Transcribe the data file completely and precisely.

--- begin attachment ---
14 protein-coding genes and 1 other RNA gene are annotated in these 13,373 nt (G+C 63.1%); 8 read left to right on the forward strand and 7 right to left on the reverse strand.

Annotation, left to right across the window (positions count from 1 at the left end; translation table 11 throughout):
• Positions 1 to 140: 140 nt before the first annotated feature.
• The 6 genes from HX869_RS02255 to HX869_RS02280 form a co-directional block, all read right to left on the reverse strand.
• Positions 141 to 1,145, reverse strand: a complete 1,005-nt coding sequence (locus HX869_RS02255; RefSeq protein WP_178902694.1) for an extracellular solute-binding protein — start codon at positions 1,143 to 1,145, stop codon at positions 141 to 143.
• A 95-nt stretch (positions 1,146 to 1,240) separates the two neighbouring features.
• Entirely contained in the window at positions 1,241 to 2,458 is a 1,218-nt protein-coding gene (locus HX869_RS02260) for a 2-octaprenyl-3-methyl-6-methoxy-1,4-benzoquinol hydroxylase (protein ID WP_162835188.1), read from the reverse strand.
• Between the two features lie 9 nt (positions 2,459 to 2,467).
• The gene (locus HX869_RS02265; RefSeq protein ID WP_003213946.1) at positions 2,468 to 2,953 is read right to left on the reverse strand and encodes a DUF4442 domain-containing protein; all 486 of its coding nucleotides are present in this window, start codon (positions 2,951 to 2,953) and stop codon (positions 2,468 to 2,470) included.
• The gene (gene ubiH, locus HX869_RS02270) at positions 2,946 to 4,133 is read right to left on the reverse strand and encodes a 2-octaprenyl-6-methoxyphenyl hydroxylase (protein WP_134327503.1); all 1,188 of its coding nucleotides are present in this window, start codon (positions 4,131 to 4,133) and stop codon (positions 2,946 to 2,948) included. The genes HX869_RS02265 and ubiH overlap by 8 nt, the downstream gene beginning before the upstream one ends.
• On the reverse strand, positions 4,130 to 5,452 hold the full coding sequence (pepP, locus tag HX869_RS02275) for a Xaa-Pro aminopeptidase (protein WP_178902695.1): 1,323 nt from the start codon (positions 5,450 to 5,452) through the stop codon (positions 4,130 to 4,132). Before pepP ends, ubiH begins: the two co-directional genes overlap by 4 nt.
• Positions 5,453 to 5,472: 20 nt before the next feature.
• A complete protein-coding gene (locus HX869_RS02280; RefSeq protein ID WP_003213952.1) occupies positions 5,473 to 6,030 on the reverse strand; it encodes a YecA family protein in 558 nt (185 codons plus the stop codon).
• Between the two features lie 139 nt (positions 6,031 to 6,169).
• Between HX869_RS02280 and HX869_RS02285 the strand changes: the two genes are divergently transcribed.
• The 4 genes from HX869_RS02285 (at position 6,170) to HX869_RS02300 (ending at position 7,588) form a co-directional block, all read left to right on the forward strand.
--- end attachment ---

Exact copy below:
14 protein-coding genes and 1 other RNA gene are annotated in these 13,373 nt (G+C 63.1%); 8 read left to right on the forward strand and 7 right to left on the reverse strand.

Annotation, left to right across the window (positions count from 1 at the left end; translation table 11 throughout):
• Positions 1 to 140: 140 nt before the first annotated feature.
• The 6 genes from HX869_RS02255 to HX869_RS02280 form a co-directional block, all read right to left on the reverse strand.
• Positions 141 to 1,145, reverse strand: a complete 1,005-nt coding sequence (locus HX869_RS02255; RefSeq protein WP_178902694.1) for an extracellular solute-binding protein — start codon at positions 1,143 to 1,145, stop codon at positions 141 to 143.
• A 95-nt stretch (positions 1,146 to 1,240) separates the two neighbouring features.
• Entirely contained in the window at positions 1,241 to 2,458 is a 1,218-nt protein-coding gene (locus HX869_RS02260) for a 2-octaprenyl-3-methyl-6-methoxy-1,4-benzoquinol hydroxylase (protein ID WP_162835188.1), read from the reverse strand.
• Between the two features lie 9 nt (positions 2,459 to 2,467).
• The gene (locus HX869_RS02265; RefSeq protein ID WP_003213946.1) at positions 2,468 to 2,953 is read right to left on the reverse strand and encodes a DUF4442 domain-containing protein; all 486 of its coding nucleotides are present in this window, start codon (positions 2,951 to 2,953) and stop codon (positions 2,468 to 2,470) included.
• The gene (gene ubiH, locus HX869_RS02270) at positions 2,946 to 4,133 is read right to left on the reverse strand and encodes a 2-octaprenyl-6-methoxyphenyl hydroxylase (protein WP_134327503.1); all 1,188 of its coding nucleotides are present in this window, start codon (positions 4,131 to 4,133) and stop codon (positions 2,946 to 2,948) included. The genes HX869_RS02265 and ubiH overlap by 8 nt, the downstream gene beginning before the upstream one ends.
• On the reverse strand, positions 4,130 to 5,452 hold the full coding sequence (pepP, locus tag HX869_RS02275) for a Xaa-Pro aminopeptidase (protein WP_178902695.1): 1,323 nt from the start codon (positions 5,450 to 5,452) through the stop codon (positions 4,130 to 4,132). Before pepP ends, ubiH begins: the two co-directional genes overlap by 4 nt.
• Positions 5,453 to 5,472: 20 nt before the next feature.
• A complete protein-coding gene (locus HX869_RS02280; RefSeq protein ID WP_003213952.1) occupies positions 5,473 to 6,030 on the reverse strand; it encodes a YecA family protein in 558 nt (185 codons plus the stop codon).
• Between the two features lie 139 nt (positions 6,031 to 6,169).
• Between HX869_RS02280 and HX869_RS02285 the strand changes: the two genes are divergently transcribed.
• The 4 genes from HX869_RS02285 (at position 6,170) to HX869_RS02300 (ending at position 7,588) form a co-directional block, all read left to right on the forward strand.